Resp Prob

Resp Prob - and carbon dioxide(PCO 2 are 160 and 0.2 mm...

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Respiration Air pressure is created by the weight of the gases surrounding the earth in a layer that is a couple of hundred miles thick. The weight of a column of air 1 inch x 1 inch x 200 miles high is 14.7 lbs. per square inch at sea level. The pressure of this weight of gases is called atomospheric pressure. At sea level, the atmospheric pressure will support a column of mercury 760 mm high. Since air contains a mixture of different gases, the full measurement of 760 mm Hg is the total pressure of the mixture of air. Of these various gases, each contributes only part of the column’s weight and therefore only part of the pressure exerted by the column. Oxygen occupies approximately 21% by volume and exerts a pressure of 0.21 x 760mm, or 160 mm Hg. Nitrogen occupies approximately 78% and exerts a pressure of 0.78 x 760, or 593 mm Hg. Carbon dioxide at only 0.03% of the air by volume exerts 0.0003 x 760, or 0.2 mm. Consequently the partial pressures of oxygen (PO 2
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Unformatted text preview: ) and carbon dioxide (PCO 2 ) are 160 and 0.2 mm respectively. Look at fig A and note the effect of altitude on air pressure. Figure B illustrates gas exchange in the lungs and tissues at sea level. You can see how altitude would impact the ability to move O 2 from the alveolus of the lung into the capillary. So let’s pretend. ... You are flying over Due West at 35,000 ft. when suddenly, your window bursts open causing sudden decompression of the cabin of your plane. Of course, you bail out and parachute to safety, happily landing in the open area of the quad. a. Using the figures below and working alone, calculate how great of a problem you will have getting sufficient oxygen at 35,000 ft when decompression occurs. Compare breathing ability at this altitude with breathing at sea level. Show your work and explain thoroughly. b. How great of a problem is there for gas exchange at 12,000 ft as you descend in your parachute? (calculate, show your work and explain)...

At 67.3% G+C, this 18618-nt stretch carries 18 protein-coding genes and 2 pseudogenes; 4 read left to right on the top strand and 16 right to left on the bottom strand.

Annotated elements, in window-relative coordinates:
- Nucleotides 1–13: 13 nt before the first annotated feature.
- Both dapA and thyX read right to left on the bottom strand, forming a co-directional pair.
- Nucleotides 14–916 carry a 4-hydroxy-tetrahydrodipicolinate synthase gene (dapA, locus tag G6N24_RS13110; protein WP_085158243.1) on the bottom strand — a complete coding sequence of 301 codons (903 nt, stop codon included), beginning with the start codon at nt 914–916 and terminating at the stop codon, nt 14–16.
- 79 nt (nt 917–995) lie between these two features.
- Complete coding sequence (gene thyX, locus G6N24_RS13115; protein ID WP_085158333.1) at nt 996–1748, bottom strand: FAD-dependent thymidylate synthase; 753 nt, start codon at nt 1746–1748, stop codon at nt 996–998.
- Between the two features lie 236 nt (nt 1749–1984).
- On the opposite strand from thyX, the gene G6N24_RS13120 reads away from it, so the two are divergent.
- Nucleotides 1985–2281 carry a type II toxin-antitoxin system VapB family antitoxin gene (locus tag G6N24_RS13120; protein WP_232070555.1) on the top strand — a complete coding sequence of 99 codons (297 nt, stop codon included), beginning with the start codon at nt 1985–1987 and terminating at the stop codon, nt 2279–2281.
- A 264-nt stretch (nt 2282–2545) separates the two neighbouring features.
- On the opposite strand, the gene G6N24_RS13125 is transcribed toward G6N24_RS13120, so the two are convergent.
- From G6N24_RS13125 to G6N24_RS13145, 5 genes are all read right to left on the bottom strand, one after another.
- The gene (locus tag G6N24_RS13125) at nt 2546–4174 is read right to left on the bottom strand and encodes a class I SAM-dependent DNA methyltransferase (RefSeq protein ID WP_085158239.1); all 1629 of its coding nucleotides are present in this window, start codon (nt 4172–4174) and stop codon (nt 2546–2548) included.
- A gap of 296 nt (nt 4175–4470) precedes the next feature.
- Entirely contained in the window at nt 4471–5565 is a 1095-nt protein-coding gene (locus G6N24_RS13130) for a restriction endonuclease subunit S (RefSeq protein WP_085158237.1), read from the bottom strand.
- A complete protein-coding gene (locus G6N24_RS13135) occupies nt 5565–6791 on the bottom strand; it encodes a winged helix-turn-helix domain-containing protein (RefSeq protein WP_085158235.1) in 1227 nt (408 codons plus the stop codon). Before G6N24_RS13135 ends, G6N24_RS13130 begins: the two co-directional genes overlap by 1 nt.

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This note was uploaded on 04/08/2008 for the course BG 111 taught by Professor Edwards during the Spring '08 term at Erskine.

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